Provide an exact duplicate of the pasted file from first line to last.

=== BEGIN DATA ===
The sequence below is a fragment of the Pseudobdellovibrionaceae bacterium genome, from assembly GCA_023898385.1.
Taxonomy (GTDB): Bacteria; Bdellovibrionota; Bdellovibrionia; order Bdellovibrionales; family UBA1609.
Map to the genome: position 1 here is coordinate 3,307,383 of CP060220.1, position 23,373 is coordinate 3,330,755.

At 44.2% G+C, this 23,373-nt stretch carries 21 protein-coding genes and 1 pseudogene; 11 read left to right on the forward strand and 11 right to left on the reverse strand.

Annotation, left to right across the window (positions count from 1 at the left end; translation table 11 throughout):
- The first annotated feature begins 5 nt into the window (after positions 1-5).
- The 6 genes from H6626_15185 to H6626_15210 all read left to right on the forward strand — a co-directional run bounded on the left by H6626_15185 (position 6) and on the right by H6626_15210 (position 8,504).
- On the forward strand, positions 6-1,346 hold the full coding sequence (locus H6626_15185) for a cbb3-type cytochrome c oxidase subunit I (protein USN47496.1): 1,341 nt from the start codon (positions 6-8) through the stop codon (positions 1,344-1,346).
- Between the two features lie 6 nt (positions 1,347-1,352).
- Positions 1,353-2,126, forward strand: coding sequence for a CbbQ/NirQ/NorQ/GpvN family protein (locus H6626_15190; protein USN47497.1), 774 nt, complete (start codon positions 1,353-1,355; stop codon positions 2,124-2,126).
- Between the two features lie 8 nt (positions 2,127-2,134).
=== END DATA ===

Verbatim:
The sequence below is a fragment of the Pseudobdellovibrionaceae bacterium genome, from assembly GCA_023898385.1.
Taxonomy (GTDB): Bacteria; Bdellovibrionota; Bdellovibrionia; order Bdellovibrionales; family UBA1609.
Map to the genome: position 1 here is coordinate 3,307,383 of CP060220.1, position 23,373 is coordinate 3,330,755.

At 44.2% G+C, this 23,373-nt stretch carries 21 protein-coding genes and 1 pseudogene; 11 read left to right on the forward strand and 11 right to left on the reverse strand.

Annotation, left to right across the window (positions count from 1 at the left end; translation table 11 throughout):
- The first annotated feature begins 5 nt into the window (after positions 1-5).
- The 6 genes from H6626_15185 to H6626_15210 all read left to right on the forward strand — a co-directional run bounded on the left by H6626_15185 (position 6) and on the right by H6626_15210 (position 8,504).
- On the forward strand, positions 6-1,346 hold the full coding sequence (locus H6626_15185) for a cbb3-type cytochrome c oxidase subunit I (protein USN47496.1): 1,341 nt from the start codon (positions 6-8) through the stop codon (positions 1,344-1,346).
- Between the two features lie 6 nt (positions 1,347-1,352).
- Positions 1,353-2,126, forward strand: coding sequence for a CbbQ/NirQ/NorQ/GpvN family protein (locus H6626_15190; protein USN47497.1), 774 nt, complete (start codon positions 1,353-1,355; stop codon positions 2,124-2,126).
- Between the two features lie 8 nt (positions 2,127-2,134).